From the government’s laws and initiatives to private companies’ HR policies, the UAE has created not only a place where women feel safe but a space where they can thrive, pursue their passions, and go for the gold.
In some parts of the world, women are still struggling. In fact, a recent World Economic Forum report predicted that it would take 115 years before the Middle East and North Africa could close the gender gap: A forecast that is far from the reality in the UAE — the top-performing Arab nation in the same index.
For the UAE, women empowerment is a priority, a strategy that the private sector strongly supports. Some companies have even gone the extra mile to give female employees the benefits and recognition they deserve.
Today, International Women’s Day, we look at how government entities and organisations are making an effort to create an ideal, supportive workplace for women:
1. Paid leaves for periods, menopause symptoms
Dubai-based company TishTash Communications recently went viral after announcing that it is giving its 48-strong workforce a host of additional paid leaves.
Staff members can avail of up to six days of menopause (and menstrual) leave per year, apart from personal or sick leaves. Those undergoing fertility treatment, including those wishing to freeze their eggs, will be given flexible and unrestricted paid leave to allow them to attend medical appointments.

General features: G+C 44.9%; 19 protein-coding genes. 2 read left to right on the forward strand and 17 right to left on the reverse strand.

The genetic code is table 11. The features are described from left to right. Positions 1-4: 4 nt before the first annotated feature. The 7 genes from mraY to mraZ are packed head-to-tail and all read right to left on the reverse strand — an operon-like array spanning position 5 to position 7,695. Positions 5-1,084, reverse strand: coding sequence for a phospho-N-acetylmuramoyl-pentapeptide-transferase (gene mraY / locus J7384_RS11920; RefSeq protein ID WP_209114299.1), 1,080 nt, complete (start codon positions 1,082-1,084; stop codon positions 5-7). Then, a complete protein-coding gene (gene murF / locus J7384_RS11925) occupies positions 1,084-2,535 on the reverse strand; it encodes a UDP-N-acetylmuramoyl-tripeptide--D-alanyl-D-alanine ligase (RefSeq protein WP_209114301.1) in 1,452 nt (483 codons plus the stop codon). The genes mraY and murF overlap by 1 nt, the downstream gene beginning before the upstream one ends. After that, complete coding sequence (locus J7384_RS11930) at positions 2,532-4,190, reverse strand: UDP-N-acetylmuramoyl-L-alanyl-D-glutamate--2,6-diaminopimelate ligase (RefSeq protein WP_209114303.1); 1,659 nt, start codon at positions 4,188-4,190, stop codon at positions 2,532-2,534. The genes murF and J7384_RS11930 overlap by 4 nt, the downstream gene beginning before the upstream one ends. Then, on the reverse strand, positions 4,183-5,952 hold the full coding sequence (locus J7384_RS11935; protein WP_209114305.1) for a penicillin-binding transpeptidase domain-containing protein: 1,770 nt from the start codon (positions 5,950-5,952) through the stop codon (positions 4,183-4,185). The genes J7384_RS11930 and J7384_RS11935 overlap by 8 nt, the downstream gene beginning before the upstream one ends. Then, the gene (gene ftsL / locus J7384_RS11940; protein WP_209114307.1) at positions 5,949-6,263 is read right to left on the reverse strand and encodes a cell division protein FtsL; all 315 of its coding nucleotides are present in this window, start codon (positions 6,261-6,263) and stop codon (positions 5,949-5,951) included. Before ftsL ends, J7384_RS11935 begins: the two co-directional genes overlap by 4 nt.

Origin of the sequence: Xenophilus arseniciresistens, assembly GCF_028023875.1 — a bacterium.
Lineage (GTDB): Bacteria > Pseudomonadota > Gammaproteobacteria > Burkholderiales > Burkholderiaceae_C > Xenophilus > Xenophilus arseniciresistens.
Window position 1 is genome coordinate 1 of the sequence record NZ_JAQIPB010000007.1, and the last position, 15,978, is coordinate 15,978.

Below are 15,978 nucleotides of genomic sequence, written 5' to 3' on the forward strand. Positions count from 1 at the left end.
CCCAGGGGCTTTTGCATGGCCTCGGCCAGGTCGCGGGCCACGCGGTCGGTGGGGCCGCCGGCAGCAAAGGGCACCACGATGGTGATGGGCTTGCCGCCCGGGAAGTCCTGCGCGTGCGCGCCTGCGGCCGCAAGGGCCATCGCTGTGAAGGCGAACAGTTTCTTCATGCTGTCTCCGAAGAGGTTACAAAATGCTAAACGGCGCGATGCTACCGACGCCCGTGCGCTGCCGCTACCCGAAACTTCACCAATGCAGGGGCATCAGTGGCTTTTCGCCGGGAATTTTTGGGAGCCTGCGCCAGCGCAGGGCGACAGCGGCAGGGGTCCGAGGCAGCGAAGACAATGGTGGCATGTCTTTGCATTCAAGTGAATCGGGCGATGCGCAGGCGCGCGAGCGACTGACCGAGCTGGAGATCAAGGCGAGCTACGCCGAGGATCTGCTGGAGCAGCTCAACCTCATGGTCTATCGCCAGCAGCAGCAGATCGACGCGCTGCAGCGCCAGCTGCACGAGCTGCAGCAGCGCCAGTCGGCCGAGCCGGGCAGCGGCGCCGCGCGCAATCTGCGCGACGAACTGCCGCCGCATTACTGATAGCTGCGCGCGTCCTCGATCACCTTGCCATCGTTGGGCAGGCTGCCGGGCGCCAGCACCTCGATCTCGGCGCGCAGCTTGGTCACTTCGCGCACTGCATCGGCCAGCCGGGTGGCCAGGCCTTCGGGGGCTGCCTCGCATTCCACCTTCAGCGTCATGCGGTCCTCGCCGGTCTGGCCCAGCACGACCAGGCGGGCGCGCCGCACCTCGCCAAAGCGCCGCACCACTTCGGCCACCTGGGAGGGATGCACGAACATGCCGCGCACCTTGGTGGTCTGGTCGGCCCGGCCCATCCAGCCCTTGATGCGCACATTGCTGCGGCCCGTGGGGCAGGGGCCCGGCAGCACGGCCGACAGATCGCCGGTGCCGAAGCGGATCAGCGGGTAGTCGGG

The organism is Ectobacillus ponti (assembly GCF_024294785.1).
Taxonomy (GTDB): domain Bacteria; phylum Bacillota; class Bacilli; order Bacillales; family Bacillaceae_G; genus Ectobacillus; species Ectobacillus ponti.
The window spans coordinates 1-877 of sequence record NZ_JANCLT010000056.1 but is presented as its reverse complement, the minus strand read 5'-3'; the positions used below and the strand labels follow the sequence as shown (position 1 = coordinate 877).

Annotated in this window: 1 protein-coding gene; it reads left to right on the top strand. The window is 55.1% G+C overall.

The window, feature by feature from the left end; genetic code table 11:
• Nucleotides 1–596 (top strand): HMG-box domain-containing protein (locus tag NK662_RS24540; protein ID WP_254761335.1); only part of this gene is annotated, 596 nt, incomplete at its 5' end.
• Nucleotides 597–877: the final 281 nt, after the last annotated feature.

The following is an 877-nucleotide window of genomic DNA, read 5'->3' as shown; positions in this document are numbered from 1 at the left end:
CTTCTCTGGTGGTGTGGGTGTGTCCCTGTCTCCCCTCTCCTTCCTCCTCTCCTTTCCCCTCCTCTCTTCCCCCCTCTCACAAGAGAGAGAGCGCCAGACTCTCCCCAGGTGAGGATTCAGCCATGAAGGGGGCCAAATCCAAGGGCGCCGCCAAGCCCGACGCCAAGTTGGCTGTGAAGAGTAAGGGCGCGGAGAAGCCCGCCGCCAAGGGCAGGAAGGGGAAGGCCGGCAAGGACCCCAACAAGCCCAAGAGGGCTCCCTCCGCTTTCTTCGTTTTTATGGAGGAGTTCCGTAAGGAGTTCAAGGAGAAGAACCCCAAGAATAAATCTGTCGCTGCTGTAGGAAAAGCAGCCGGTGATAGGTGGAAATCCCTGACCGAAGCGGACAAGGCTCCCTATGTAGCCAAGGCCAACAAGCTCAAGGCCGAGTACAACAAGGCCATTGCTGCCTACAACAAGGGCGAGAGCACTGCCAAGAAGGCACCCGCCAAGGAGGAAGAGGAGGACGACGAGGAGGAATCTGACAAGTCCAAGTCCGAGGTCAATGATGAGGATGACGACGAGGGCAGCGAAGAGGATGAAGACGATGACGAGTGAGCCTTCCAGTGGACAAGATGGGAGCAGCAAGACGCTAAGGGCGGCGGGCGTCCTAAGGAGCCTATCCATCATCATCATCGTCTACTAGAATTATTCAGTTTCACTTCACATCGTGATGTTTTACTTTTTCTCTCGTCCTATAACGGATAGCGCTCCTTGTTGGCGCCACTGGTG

Within 24 hours after Khaleej Times reported the news, the firm received more than 1,200 job applications.
2. Baby care leave
The UAE-based multinational Aries Group introduced a post-natal benefit called ‘Baby Care’ leave earlier this year — allowing new mothers to take a one-year leave and an additional year in a work-from-home setup.
This was rolled out in addition to the menstrual leave policy it implemented last year.
3. Equal pay
In the UAE, the government is ensuring that there are no gender-specific differences when it comes to salaries.
Guaranteeing equal pay by law, the country implemented a decree a couple of years ago, stating that women should be paid as much as men for the same job. Wages, it added, will be determined by market standards and not gender.
4. Flexible hours
When the Covid pandemic struck in 2020, the UAE authorities were quick to respond to the needs of working mothers.
Back then, the Federal Authority for Government Human Resources granted flexible working hours to mothers working in ministries and federal entities. Specifically for mums who have children in nurseries, the decision was taken following the temporary closure of kindergartens as a precautionary measure.
Under the policy, working mothers may arrive two hours late or leave two hours before they finish normal working hours to take care of their children.
5. Work-from-home option
When some schools switched to e-learning, Sharjah rolled out an initiative, allowing female government employees to work remotely if they have a child attending virtual classes. The benefit was made available until in-person classes resumed.
6. Extended maternity leave
The new UAE labour law extends maternity leaves in the private sector to 60 days, including 15 days on half wage.
In cases of the mother or the newborn falling ill, the employee is eligible to receive additional 45 days without pay once the initial maternity leave is over, upon providing an official sick leave.
7. Free capacity-building workshops
Real estate company Property Finder has launched of a bespoke programme that seeks to build the next generation of female leaders in the industry.
The six-month capacity-building programme, called SheForShe, will involve mentorship and extensive training. Highly qualified and experienced mentors will guide the participants on overcoming common industry challenges and coping with changes in this fast-paced setting.
News source: Khaleej times